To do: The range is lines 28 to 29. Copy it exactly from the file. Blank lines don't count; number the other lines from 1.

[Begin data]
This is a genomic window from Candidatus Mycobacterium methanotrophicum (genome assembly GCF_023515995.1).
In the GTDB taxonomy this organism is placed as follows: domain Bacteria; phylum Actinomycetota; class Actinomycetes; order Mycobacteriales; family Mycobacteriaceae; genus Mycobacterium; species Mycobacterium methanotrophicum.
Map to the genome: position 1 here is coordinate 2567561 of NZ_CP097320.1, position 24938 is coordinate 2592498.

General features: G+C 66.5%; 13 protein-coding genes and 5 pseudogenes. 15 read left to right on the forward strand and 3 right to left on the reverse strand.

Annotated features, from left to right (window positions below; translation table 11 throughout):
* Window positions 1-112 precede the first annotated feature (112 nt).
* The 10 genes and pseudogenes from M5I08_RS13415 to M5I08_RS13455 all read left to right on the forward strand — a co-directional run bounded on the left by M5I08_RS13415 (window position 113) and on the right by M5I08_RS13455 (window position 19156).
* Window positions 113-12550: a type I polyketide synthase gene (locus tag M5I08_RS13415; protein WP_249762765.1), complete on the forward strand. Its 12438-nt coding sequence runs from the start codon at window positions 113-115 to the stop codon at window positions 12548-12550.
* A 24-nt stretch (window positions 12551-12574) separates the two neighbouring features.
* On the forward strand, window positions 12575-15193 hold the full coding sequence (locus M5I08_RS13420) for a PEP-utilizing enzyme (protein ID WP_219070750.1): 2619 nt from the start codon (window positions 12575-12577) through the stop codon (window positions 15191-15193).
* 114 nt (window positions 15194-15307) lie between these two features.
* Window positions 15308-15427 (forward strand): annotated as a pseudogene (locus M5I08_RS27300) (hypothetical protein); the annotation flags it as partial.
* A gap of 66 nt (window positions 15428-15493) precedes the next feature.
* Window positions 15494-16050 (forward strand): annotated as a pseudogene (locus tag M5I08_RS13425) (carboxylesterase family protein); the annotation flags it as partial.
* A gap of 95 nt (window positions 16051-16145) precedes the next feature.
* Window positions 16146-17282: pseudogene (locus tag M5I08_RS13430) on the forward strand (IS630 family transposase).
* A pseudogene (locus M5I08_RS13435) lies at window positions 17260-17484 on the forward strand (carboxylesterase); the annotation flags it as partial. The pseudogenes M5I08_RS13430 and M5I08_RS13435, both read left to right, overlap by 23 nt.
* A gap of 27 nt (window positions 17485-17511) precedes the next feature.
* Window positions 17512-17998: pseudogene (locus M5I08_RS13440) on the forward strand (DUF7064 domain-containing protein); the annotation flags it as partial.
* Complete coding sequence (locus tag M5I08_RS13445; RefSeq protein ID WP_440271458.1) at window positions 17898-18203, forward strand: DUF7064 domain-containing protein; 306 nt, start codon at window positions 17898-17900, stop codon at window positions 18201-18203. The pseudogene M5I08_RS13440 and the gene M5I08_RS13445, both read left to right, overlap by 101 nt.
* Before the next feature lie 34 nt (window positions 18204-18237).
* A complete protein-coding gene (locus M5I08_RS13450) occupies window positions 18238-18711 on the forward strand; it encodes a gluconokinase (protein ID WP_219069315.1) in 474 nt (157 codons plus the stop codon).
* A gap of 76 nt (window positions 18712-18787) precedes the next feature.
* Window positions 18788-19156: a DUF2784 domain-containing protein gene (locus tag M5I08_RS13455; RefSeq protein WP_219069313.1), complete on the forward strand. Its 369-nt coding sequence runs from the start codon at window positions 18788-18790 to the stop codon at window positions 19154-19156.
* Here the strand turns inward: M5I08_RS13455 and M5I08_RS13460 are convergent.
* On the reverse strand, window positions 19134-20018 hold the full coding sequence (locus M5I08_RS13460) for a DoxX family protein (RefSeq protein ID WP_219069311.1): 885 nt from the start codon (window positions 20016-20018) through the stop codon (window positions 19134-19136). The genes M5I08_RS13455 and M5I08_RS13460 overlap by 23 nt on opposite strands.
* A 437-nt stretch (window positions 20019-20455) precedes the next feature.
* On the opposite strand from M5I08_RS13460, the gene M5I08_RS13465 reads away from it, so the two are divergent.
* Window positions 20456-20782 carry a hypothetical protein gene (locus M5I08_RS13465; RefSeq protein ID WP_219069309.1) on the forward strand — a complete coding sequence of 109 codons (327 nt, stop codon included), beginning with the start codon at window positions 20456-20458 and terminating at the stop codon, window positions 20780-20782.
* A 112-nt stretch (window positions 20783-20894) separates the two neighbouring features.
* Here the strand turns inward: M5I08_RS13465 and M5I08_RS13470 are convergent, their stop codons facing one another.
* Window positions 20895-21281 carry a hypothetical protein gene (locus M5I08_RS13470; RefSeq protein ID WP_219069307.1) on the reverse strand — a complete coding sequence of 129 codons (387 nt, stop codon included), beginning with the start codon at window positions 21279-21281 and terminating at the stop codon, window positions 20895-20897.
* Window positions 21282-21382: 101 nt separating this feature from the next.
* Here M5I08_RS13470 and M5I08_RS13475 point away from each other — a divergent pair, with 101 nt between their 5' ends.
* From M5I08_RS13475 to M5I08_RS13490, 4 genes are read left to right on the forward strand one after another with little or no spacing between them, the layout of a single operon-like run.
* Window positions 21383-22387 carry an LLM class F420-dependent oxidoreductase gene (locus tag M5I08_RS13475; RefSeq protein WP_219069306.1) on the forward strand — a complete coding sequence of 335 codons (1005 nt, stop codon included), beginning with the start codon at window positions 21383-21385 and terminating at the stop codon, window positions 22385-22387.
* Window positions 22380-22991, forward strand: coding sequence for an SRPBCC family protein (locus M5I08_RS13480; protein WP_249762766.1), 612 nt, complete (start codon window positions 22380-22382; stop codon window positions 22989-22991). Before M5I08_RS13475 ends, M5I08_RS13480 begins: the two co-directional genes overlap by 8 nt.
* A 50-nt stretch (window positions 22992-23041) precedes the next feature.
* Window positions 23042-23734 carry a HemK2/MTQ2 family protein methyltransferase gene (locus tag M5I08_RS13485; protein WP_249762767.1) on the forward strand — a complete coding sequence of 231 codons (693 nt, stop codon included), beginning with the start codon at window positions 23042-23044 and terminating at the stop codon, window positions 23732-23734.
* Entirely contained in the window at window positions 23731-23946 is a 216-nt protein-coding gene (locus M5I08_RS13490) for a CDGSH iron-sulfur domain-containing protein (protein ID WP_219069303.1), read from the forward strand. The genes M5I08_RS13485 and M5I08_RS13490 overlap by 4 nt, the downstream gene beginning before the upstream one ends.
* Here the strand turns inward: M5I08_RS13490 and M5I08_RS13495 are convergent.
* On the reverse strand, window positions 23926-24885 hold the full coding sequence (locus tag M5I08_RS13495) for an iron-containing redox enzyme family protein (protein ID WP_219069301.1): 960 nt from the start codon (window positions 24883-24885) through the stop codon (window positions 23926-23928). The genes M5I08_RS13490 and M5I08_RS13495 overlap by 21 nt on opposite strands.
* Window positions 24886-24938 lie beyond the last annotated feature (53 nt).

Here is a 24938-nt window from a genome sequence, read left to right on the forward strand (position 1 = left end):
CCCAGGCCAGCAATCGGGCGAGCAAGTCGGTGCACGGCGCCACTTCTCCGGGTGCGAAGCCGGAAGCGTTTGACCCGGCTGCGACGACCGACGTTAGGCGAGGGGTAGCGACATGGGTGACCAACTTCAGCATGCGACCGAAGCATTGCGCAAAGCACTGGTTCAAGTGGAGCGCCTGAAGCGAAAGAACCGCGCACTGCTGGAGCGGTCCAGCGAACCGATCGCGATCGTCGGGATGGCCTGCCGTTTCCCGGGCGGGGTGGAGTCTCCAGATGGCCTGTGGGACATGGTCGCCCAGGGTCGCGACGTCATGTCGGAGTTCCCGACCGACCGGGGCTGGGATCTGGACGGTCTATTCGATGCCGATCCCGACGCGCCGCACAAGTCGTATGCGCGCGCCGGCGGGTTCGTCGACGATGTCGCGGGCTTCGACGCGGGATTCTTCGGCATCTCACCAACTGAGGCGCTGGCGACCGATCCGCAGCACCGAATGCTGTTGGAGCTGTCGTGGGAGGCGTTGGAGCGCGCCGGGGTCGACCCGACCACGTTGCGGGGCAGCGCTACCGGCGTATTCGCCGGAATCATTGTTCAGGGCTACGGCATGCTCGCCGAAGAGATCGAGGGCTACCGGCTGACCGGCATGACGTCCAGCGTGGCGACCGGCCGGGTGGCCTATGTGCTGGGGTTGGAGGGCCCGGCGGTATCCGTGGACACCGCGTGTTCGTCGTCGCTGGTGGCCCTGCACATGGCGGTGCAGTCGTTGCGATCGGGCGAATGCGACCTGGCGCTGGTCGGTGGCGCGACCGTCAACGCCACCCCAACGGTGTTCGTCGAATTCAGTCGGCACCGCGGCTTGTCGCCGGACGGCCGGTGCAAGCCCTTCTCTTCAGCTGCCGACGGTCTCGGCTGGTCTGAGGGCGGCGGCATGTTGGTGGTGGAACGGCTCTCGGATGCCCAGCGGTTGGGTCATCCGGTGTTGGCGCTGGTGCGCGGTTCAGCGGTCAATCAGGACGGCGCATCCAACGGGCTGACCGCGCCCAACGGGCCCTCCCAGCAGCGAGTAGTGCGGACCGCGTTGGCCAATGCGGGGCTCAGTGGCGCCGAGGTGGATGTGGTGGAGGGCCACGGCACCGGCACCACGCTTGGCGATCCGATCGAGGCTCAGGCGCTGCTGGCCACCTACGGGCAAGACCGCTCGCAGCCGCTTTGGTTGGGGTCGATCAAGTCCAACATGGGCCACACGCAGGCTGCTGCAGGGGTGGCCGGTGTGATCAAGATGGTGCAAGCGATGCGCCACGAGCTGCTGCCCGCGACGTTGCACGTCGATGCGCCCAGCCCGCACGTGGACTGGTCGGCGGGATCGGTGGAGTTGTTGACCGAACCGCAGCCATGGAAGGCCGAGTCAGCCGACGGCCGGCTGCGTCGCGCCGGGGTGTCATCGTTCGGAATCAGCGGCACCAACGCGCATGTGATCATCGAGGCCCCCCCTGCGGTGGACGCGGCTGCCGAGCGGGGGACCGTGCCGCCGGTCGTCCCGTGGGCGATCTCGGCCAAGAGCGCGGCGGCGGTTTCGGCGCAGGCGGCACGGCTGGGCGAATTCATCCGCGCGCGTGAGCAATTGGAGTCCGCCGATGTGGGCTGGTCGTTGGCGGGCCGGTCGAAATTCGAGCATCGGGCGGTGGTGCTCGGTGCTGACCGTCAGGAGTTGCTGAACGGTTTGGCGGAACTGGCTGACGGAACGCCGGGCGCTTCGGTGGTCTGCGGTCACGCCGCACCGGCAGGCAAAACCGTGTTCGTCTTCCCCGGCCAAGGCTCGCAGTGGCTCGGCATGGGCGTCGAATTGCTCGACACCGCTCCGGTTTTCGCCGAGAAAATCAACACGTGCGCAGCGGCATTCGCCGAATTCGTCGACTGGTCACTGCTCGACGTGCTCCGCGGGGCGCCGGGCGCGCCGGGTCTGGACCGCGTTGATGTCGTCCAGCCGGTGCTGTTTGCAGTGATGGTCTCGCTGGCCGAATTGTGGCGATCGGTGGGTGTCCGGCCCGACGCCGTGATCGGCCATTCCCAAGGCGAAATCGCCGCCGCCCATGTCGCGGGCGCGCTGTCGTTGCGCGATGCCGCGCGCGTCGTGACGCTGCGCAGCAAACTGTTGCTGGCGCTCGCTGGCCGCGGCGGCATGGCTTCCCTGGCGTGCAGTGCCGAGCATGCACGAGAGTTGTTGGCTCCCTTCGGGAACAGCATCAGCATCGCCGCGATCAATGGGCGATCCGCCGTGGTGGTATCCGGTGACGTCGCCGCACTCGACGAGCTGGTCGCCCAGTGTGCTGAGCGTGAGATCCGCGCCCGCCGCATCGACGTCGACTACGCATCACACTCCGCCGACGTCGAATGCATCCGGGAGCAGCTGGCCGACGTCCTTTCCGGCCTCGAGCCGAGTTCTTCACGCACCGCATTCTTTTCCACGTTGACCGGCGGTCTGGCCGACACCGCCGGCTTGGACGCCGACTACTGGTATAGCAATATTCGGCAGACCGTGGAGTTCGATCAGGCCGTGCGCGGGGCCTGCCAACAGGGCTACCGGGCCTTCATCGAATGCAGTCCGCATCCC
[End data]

* On the opposite strand from M5I08_RS13460, the gene M5I08_RS13465 reads away from it, so the two are divergent.
* Window positions 20456-20782 carry a hypothetical protein gene (locus M5I08_RS13465; RefSeq protein ID WP_219069309.1) on the forward strand — a complete coding sequence of 109 codons (327 nt, stop codon included), beginning with the start codon at window positions 20456-20458 and terminating at the stop codon, window positions 20780-20782.